“Wish Me Joy, West Virginia” by Valerie Banfield

Those who enjoyed Catherine Marshall’s Christy will enjoy the way faith is incorporated into Valerie Banfield’s Wish Me Joy, West Virginia. Those who enjoyed Kim Michele Richardson’s The Book Woman of Troublesome Creek and Donna Everhart’s The Saints of Swallow Hill will like way Banfield delivers the historical aspects of a small town. And anyone who likes good family fiction will find the story heartwarming.

I thought I knew most of the good stuff there is to know about West Virginia. After all, I spent the first thirty-three years of my life there, graduated from Fairmont State and West Virginia Universities, and was a Golden Horseshoe Winner, an award given to junior high school students for their knowledge of state history. I was wrong.

Valerie Banfield’s Wish Me Joy, West Virginia opened my eyes to a surprising aspect of West Virginia culture. Professional ballet. That’s right—not preserving fruits and vegetables, banjo picking, glassmaking, or telling tall tales—though these are all significant cultural traits. Set in 1955, Banfield’s novel features a young woman who studies ballet under renowned Frenchman Andre Van Damme in the state capital. Charleston, I learned, can boast having one of the ten oldest ballet companies in America. Who knew?

Seventeen-year-old Ellie leaves her small town of Elizabeth behind to pursue her passion for dance. Her mother Fern is none too happy about it. She wants to keep her family together, wrapped in the safety of the known world. One by one, other family members leave too, upending Fern’s sense of security. Her brother Leland injures his foot and can no longer perform the manual labor required by the lumber company. He hates the idea of leaving, but hates the idea of living off charity even more. Leland and his wife Muriel—a former city girl eager to experience the capital’s offerings—also move to Charleston where they find new jobs. Eventually Ellie moves in with them. When the kin folks drive down to the city for Ellie’s performances, they find the city is not as horrible as they had imagined. And as for the ballet? They found “The students bloomed into incredible artists . . . stretching not just their bodies, but their existences. They soaked up discipline and instruction and discovered self-respect, better health, physical strength, and a sense of empowerment.” While ballet may not be as practical a skill as canning the season’s harvest, any parent would be proud to see their children develop those traits. Ellie’s sister Becca also develops an artistic talent; hers is photography. Their mother Fern, like all good mothers, comes to realize her children have to follow their own paths. Some will lead back home, and some will not.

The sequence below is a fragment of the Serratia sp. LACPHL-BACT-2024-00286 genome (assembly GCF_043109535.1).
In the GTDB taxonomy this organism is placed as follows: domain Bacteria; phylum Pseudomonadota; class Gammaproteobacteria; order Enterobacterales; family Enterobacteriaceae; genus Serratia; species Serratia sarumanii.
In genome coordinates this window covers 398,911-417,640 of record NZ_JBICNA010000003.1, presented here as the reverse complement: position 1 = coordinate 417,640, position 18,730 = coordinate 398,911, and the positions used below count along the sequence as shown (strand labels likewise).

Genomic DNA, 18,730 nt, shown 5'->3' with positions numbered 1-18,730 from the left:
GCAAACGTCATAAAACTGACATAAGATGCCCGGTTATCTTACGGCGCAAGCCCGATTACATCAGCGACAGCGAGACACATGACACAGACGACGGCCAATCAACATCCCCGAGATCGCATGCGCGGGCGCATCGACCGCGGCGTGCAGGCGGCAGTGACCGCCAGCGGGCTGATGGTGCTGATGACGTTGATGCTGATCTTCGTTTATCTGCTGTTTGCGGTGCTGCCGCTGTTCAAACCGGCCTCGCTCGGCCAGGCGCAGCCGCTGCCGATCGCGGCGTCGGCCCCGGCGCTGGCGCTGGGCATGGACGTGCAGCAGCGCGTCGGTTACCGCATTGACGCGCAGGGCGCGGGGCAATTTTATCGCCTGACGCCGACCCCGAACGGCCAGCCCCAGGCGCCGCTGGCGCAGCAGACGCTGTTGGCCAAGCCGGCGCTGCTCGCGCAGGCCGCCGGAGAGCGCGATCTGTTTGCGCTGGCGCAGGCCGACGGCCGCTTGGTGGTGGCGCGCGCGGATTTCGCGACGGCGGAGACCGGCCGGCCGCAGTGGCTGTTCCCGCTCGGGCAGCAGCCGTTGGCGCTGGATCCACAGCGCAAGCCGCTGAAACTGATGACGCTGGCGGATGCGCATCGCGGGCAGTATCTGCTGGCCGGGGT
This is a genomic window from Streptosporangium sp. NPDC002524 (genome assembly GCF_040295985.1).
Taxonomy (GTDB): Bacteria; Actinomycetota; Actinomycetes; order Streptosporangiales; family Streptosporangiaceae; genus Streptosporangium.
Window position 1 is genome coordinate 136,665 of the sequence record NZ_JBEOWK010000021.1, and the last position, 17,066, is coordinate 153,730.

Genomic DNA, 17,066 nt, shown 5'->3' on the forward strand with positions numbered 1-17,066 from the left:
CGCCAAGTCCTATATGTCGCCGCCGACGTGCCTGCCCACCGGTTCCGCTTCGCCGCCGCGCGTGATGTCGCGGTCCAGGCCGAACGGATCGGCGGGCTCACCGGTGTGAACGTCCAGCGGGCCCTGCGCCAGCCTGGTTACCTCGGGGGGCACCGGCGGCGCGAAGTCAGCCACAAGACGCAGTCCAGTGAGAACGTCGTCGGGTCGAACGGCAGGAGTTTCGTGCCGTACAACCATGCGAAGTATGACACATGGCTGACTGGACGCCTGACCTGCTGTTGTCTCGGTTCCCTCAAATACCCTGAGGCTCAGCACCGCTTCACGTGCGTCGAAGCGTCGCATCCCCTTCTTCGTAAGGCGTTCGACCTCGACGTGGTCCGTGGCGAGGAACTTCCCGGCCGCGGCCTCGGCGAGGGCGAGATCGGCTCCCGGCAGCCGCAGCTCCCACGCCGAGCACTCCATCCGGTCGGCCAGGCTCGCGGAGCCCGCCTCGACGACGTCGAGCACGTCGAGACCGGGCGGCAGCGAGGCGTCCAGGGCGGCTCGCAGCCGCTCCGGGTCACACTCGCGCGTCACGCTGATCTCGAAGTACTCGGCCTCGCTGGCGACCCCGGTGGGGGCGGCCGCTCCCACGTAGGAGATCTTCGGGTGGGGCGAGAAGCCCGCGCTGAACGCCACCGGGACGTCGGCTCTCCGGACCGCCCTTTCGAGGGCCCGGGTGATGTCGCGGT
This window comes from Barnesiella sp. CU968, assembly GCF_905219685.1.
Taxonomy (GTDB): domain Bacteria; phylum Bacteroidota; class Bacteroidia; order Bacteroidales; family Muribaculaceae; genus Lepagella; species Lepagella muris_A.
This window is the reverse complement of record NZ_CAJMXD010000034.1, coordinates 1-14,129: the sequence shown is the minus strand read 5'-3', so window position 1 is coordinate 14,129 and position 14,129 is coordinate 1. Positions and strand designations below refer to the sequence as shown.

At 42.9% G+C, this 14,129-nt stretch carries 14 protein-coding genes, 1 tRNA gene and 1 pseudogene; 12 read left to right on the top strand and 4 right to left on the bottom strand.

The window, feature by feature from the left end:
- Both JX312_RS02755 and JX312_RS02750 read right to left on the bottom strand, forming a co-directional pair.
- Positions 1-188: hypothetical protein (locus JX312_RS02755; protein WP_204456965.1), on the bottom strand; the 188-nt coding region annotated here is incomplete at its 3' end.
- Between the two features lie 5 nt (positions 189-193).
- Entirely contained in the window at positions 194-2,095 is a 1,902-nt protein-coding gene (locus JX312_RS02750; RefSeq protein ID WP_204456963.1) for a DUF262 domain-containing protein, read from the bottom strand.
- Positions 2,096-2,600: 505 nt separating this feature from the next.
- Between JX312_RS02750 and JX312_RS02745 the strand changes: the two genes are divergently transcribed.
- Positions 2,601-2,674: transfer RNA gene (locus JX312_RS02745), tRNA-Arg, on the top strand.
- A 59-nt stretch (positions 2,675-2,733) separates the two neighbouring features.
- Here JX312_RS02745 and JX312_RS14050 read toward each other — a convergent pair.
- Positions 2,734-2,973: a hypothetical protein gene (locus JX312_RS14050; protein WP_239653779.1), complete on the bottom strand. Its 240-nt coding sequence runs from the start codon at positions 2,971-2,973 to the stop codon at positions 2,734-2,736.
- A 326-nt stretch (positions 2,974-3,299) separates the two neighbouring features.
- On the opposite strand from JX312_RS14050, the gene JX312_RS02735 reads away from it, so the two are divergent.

Banfield does an admirable job of capturing small details of Mountain State life: the humor and frustration of driving on windy roads behind slowpokes, the difficulty of newcomers feeling as if they belong, the heavy industrial development of the Kanawha Valley, and the way traffic turns snow into “a mixture of slush, grit, gravel, and dirt.” She also accurately depicts small town pride when the Wirt County High School football team wins the 1955-56 Class B Championship. And finally, she incorporates a healthy dose of the faith the underpins the lives of many West Virginians.

Banfield is the author of fifteen novels, co-author of three West Virginia-themed tales, and recipient of the Cascade Award for Historical Fiction. Originally from the Midwest, she wandered to Florida, took a short jaunt to West Virginia, and then moved westward. These days, she’s counting the stars in Indiana and making new memories with her Hoosier kin.



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